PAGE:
By Karine KalantarianThe European Court of Human Rights has declared illegal and unfair the imprisonment of an Armenian soldier who had been tortured into confessing to a mysterious 1998 murder of a fellow army conscript.
Misha Harutiunian, now 27, was arrested in 1999 and sentenced to ten years in prison in 2001 by an Armenian court despite proving that his confession was extracted under severe duress. He was released on parole in late 2002.
Harutiunian appealed to the European Court in November 2003 after his repeated demands for acquittal were dismissed by Armenian courts.
In its second-ever ruling on an Armenia-related case announced late Thursday, the Strasbourg-based tribunal met most of his demands. It emphasized the fact that military police officers who interrogated Harutiunian and two other soldiers were subsequently fired and prosecuted for torture.
“The European Court of Human Rights noted that the applicant and the two witnesses had been coerced into making confessions and that that fact been confirmed by the domestic courts when the police officers concerned were convicted of ill-treatment,” it said in a statement. The statement added that the use of such “evidence” rendered the trial unfair as it violated a key article of the European Convention on Human Rights.
The court ordered the Armenian state to pay the young man, who now resides in Moscow, 4,000 euros ($5,200) in “non-pecuniary” damages.
Harutiunian’s lawyer, Hayk Alumian, told RFE/RL that he will use the verdict to again seek his client’s full acquittal by an Armenian court and as much as $100,000 worth of financial compensation for “physical damage” suffered by Harutiunian.
Harutiunian and the two other soldiers were arrested several months after another soldier serving in their military unit deployed on the border with Azerbaijan was found dead in June 1998. He was initially believed to have been shot by an Azerbaijani sniper. However, military police investigators subsequently abandoned this theory and blamed the murder on Harutiunian.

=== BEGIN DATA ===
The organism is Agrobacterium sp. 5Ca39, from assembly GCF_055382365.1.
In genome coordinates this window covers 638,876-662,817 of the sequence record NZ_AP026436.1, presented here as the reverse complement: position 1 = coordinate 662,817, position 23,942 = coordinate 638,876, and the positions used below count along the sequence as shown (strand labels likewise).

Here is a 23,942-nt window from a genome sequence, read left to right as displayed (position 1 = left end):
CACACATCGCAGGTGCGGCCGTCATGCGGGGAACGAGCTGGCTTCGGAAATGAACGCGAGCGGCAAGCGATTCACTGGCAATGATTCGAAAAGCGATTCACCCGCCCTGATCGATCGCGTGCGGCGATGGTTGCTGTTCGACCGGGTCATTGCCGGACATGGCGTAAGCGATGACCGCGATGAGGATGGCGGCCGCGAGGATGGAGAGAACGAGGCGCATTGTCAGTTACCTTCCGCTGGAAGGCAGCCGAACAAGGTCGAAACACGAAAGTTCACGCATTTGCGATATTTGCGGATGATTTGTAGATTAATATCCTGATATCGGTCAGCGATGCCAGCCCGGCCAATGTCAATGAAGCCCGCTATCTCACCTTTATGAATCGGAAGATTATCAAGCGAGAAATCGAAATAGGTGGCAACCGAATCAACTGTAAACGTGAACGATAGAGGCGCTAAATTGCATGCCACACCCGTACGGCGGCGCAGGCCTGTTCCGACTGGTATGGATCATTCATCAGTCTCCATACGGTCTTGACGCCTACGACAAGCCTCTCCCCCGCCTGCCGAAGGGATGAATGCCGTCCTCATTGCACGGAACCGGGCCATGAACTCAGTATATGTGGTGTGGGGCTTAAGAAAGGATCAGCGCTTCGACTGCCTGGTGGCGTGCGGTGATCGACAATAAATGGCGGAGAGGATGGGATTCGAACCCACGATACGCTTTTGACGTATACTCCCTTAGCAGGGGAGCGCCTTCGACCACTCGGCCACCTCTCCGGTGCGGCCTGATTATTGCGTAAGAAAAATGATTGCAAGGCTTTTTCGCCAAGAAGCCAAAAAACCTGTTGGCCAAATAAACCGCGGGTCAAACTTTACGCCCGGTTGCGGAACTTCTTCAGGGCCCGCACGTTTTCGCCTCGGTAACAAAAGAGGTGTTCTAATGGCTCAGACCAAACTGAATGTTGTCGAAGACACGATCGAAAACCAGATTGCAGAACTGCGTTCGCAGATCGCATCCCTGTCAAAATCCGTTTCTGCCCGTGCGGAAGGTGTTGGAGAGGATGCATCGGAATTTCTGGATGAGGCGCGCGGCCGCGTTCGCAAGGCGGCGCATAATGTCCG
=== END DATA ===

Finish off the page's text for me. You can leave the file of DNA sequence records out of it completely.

According to Alumian, the two soldiers gave incriminating testimony against his client after being brutally tortured by investigators. “Can you imagine that they had their hand nails squeezed by pliers?” he told RFE/RL.
Alumian claimed that the same form of torture was then used against Harutiunian, forcing the latter to incriminate himself. “Misha Harutiunian had no lawyer at the time,” the attorney said. “When I took over the case a month later, all of his ten fingers were black. They were not only squeezed by pliers. When you read what was done to him you will be shocked.”
The European Court ruling is a further blow to the credibility and moral authority of Armenia’s military prosecutors, who are still reeling from the de facto acquittal by an appeals court last December of three other soldiers jailed on similar murder charges. The case against the now demobilized soldiers was likewise based on a “confession” made but subsequently retracted by one of them. The young man, Razmik Sargsian, insists that it was extracted by force.